It's important that you visit the agent's website or find their manuscript wish list so you are submitting to an agent who is hoping to discover a book like yours. Agents also close their Inboxes to submissions for a variety of reasons, so you want to be sure you are querying to agents who are open to queries when you are ready to send yours. You will also want to pay close attention to what each agent wants in a query. Sometimes they want pages and other times they only want a query. Sending them items they do not specifically request is a great way to have your request immediately tossed in the trash.
Write a Query
Once you find some prospective agents, you will want to spend some time writing a query. In some respects, writing a query is even harder than writing a blurb because you are trying to write something that appeals to someone whom you know about next to nothing. The good thing is, agents are typically looking for some fairly tried and true information that is rather formulaic. While you are certainly not required to write to the formula, if you've never written a query before, research and understand the formula and then write what you think works best for your novel.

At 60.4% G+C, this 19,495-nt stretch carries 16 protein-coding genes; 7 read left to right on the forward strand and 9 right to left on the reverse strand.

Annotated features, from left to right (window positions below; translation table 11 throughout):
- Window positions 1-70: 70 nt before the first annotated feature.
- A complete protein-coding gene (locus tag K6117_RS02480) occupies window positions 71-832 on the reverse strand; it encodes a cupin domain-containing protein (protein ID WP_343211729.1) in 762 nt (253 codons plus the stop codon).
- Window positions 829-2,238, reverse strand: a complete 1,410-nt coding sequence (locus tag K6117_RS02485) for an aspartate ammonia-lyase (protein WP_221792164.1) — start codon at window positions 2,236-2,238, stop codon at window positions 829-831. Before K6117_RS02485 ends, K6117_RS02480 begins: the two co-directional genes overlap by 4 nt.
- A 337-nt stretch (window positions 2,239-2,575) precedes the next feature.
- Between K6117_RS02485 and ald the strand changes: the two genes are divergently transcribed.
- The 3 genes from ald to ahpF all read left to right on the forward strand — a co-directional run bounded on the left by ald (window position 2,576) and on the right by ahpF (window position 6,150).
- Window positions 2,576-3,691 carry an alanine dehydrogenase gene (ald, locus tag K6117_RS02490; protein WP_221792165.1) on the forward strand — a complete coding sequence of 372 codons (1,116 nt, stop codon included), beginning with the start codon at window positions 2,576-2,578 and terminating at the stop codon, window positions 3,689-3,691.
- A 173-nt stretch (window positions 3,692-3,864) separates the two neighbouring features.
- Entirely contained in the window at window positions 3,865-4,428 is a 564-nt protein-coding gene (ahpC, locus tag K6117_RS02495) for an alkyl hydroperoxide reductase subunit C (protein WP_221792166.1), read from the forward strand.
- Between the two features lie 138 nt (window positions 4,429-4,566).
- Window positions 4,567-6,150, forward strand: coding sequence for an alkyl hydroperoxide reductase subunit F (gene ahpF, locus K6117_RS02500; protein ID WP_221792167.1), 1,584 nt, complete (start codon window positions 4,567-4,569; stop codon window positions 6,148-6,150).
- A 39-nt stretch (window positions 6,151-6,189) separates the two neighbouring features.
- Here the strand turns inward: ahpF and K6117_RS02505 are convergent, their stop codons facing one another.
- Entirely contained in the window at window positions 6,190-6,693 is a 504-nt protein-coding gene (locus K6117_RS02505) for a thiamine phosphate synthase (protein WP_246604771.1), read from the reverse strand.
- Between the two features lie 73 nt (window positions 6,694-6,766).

Read NY Book Editors' post for a good formula for writing an effective query with examples (https://nybookeditors.com/2015/12/how-to-write-a-darn-good-query-letter/). Another great site to check out is QueryShark (https://queryshark.blogspot.com/). QueryShark is run by literary agent Janet Reid. She receives submissions for query reviews and then posts her remarks. It's incredibly informative to read through all (yes ALL!) of the posts and see how she's criticized or complimented the authors' submissions. Once you've read the posts and taken a shot at writing your own, you can even submit it to see how you did OR how you can make it better.
Exercise: Next Steps Lists
Your exercise for Day 30 is research, research, research. Research the next steps you want to take and make your plan of attack. I've put several lists together into one page in Microsoft OneNote, but you might want to create individual pages for each item.
Back Cover Blurb - text
Query - text
Cheerleaders - checklist
Critique Sites - checklist
Beta Readers/Critique Partners - table columns: Name | Email | Notes
Agents - table columns: Name | Website | Email | Requirements
DOWNLOAD: Character Attributes Worksheet